November 12, 2019
Earlier today, I met with a student who asked “why do I have to take these classes?” We talked for a while. I explained my perspective on a liberal education. I was honest. Some classes will mean more than others. Everything is designed intentionally but we, as learners and students, are not all the same. A class that impacts one person deeply may not have the same effect on the next.
A few hours later, I was scrolling through Facebook and I found an article (link below) about Pedro Zamora (1st person openly living with HIV and AIDS on TV) Today is the 25th anniversary of his death. It reminded me of the day I learned the power of a college education.I didn’t know it at the time. It wasn’t until years later that I understood what had happened.
Queer Meant Something Different
Pedro Zamora died on a Saturday. The Wednesday after Pedro died, I was in Dr. Blackmer’s literature class. English 213, American Authors. This course was one of the reasons I ultimately pursued majoring in English. We were reading Allen Ginsberg and Dr. Blackmer recited the poem “America.” As she read the last line, “America, I’m putting my queer shoulder to the wheel,” her voice cracked and she dismissed us and I’ll never forget the way she said, “I’m sorry but I can’t continue anymore today.” Walking from class over to the the student center for lunch, I thought about the poem and the word “queer” kept circling my mind. I kept thinking about the ways I had used that word amongst others that no longer made sense. It was the first time that I thought that someone I knew was really “queer” and how words can move us. I was moved. I was moving in a haze.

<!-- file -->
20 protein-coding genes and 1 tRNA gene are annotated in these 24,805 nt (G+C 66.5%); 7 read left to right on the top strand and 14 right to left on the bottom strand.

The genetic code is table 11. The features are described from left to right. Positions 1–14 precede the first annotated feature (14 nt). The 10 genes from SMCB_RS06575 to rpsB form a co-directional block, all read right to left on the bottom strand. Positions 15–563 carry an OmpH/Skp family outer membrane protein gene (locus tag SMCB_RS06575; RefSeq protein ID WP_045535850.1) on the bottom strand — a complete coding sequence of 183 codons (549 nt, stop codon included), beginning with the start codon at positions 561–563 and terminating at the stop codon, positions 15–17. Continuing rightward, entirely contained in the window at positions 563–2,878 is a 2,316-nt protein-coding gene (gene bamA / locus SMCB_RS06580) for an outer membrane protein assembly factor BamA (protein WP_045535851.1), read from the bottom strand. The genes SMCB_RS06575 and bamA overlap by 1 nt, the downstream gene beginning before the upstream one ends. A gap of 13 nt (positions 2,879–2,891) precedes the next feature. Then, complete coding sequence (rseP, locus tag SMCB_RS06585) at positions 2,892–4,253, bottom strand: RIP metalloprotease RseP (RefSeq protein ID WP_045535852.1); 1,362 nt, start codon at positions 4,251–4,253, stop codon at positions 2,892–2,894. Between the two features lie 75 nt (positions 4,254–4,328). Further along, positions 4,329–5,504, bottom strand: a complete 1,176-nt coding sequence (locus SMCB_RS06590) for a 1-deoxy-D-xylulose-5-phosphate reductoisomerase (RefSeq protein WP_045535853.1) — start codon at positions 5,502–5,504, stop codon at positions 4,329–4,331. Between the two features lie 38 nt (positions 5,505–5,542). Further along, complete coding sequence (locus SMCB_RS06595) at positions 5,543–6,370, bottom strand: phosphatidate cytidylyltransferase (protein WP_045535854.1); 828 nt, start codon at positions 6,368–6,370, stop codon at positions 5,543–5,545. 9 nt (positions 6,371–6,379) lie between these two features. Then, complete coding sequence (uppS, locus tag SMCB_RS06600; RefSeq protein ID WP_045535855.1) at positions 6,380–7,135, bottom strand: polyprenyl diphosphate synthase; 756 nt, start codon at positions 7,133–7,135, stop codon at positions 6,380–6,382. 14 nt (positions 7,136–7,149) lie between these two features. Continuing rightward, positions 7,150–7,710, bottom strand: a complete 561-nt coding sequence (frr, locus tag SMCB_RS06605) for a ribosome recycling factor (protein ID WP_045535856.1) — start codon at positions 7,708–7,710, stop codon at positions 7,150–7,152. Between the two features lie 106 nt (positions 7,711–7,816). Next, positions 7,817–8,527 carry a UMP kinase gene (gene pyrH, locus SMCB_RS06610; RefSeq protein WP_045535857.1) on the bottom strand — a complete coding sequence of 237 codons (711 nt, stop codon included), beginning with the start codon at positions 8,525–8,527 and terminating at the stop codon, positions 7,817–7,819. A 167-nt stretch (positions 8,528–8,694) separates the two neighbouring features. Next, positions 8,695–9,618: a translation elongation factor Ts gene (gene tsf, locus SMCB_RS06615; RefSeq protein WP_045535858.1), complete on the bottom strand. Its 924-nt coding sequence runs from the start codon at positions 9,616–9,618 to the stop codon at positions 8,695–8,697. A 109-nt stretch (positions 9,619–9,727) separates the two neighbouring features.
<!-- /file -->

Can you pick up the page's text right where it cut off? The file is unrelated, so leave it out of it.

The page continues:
I can still see myself sitting in the student center with a steak and cheese, fries and a coke wearing a flannel inspired by the grunge era, a Southern baseball cap and black wannabe Doc Martens boots. On Wednesdays, Programs Council would host programs during lunch. I miss the beauty of a captive audience not swimming in smartphones or deafened by airpods. I’d politely listen while I ate my lunch or attempted to study between classes. But that day would be different. Pedro’s Real World cast-mate Judd Winick was the lecturer. Like so many teenagers, I didn’t miss an episode of MTV’s Real World. This was when reality television was really “seven strangers…chosen to live in a house to see what happens when people stop being polite…and start being real…” This was before reality television was nothing more than typecast caricatures living out their semi-scripted lives. Judd and Pedro were part of a cast that were living their real lives in San Francisco at a time when the world was still terrified of the word AIDS and you may have known one or two people that you thought might be gay. Judd spoke passionately about Pedro’s life and his dedication to raising awareness of the HIV/AIDS epidemic and what it meant for Pedro to be an openly gay man on reality television in the 90’s. Judd was drenched in grief and pouring his soul onto a cafeteria floor in front of a mixed bag of college kids who were either hanging on his every syllable or whispering in between slurping soda and crunching on chips.
I don’t remember picking up my green Nike book bag, walking to my next class or even what class followed but I remember the walk back to my car that afternoon. For a moment– just a moment– Ginsberg’s poem. America, Dr. Blackmer, Judd Winick, the Real World, Pedro Zamora and the word “queer” all meant something different. And, I didn’t know why. I wouldn’t know for years.